• The HR Specialist - Print Newsletter
  • HR Specialist: Employment Law
  • The HR LAW Weekly
  • The HR Weekly


Employment Lawyer Network:

Susan K. Lessack (Editor)

Pepper Hamilton LLP
Pennsylvania Employment Law

(610) 640-7806

Click for Full Bio

Susan K. Lessack is a partner in the Berwyn and Philadelphia offices of Pepper Hamilton LLP. She concentrates her practice in employment counseling and employment litigation. Ms. Lessack’s experience includes counseling employers on matters related to compliance with federal and state labor and employment laws, counseling regarding employee discipline and terminations, conducting investigations of employee conduct, including harassment, training employers on their obligations under employment laws and litigation avoidance, and developing employment policies. She defends employers in litigation of employment discrimination claims, wrongful discharge claims, and claims under federal and state employment-related statutes, such as the Family and Medical Leave Act and the Pennsylvania Wage Payment and Collection Law.

Employees of companies doing business with Pennsylvania have whistleblower protection

Some private employers have been arguing that the services they provide are not for or to a public body. Therefore, they argue, they can’t be sued for punishing whistleblowing employees. A federal court has concluded that reasoning is wrong.

Public employees’ ordinary work complaints aren’t protected by the First Amendment

Public employees have limited First Amendment rights to speak out about matters of public importance. That doesn’t include simple workplace gripes.

Not yet eligible for FMLA? Consider offering intermittent leave as ADA accommodation

While we usually associate intermittent leave with the FMLA, occasional time off may also be a reasonable accommodation under the ADA.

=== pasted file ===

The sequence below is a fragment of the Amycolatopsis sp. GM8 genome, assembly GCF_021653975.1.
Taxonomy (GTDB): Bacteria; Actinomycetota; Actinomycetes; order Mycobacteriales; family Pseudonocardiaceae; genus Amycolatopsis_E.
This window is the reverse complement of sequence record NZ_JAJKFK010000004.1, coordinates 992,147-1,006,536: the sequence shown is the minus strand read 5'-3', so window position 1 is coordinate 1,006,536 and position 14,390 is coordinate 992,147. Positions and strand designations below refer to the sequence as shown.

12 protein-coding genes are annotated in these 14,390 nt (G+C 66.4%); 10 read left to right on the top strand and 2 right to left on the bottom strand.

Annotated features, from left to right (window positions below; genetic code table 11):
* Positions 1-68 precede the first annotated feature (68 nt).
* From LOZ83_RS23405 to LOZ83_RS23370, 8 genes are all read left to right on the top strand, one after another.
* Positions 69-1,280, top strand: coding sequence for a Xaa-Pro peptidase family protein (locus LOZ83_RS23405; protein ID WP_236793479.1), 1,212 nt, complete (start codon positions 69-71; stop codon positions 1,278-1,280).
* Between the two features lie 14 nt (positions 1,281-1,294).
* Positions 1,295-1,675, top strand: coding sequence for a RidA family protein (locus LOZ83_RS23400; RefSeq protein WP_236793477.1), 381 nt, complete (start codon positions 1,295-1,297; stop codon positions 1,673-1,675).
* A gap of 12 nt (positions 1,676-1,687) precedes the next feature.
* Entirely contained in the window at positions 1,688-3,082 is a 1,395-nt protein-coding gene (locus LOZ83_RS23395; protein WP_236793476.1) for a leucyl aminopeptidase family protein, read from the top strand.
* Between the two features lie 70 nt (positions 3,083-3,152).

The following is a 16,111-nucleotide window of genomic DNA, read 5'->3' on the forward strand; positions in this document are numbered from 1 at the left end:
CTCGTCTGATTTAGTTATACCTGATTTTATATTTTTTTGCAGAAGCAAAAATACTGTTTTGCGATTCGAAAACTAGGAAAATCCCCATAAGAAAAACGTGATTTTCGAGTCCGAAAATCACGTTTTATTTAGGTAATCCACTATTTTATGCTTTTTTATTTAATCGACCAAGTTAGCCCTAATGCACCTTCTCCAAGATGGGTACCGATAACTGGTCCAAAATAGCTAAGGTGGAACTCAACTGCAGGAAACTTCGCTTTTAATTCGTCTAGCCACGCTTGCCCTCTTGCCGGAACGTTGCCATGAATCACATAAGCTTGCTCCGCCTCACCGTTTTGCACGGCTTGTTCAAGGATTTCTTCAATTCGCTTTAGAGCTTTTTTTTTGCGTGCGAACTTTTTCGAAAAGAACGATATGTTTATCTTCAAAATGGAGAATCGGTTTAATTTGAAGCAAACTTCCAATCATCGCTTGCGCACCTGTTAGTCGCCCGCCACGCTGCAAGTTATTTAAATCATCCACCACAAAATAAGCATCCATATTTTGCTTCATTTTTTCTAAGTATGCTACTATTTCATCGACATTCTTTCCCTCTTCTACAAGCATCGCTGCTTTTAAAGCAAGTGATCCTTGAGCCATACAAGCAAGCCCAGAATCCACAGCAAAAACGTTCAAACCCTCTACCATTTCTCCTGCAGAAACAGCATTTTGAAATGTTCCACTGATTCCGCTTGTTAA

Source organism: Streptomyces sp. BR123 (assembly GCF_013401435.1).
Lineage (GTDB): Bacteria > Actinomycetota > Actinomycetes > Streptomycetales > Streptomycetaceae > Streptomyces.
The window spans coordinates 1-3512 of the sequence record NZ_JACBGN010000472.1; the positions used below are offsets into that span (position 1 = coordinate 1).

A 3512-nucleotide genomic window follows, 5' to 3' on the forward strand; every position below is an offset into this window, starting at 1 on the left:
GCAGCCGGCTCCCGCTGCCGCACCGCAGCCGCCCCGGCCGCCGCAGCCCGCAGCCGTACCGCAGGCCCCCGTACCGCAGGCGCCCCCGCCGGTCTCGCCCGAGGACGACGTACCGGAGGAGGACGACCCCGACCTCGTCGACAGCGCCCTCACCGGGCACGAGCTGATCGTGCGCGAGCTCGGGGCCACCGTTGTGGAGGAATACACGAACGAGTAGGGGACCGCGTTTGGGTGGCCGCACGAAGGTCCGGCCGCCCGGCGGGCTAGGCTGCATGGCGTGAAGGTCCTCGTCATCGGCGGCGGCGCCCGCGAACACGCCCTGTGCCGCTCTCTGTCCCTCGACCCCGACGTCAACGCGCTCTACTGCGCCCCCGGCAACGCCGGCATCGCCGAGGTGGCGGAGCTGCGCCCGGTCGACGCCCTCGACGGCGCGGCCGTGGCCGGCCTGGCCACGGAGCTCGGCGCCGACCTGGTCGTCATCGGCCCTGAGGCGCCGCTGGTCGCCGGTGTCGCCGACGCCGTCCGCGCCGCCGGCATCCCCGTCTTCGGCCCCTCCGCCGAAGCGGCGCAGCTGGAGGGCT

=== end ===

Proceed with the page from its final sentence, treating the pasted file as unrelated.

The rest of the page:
Alleged hostile environment at Franciscan monastery

Two women who once worked at a central Pennsylvania monastery have filed suit against their former employer alleging one Franciscan brother created a hostile work environment.

Equitably enforce rules against fighting

Rest assured that you won’t be second-guessed if you apply no-fighting rules even-handedly.

Ensure investigation isn’t tainted by bias

When faced with the potential for widespread employee misconduct, how you investigate your suspicion can make all the difference in preventing a needless discrimination lawsuit.

Pennsylvania Supreme Court to weigh fluctuating workweek OT method

The Pennsylvania Supreme Court has agreed to hear a case that could affect how employers pay overtime to nonexempt salaried employees in the Commonwealth. At issue is whether employers may use the fluctuating workweek option allowed under the federal Fair Labor Standards Act.

Report: Glass ceiling holds women back at DOJ

The U.S. Justice Department’s Inspector General has issued a report showing that women are substantially underrepresented in criminal investigative and leadership positions within the Department of Justice.

Good documentation wins discrimination lawsuits

If you have to discharge a difficult employee, be patient—and carefully document everything. You need detailed records showing exactly how the em­­ployee interacted with other workers and why the behavior was unacceptable.

Embarrassing emails could wind up being aired in court

Remind supervisors to choose their words carefully when composing emails. Generally, all forms of communication are fair game for discovery during litigation.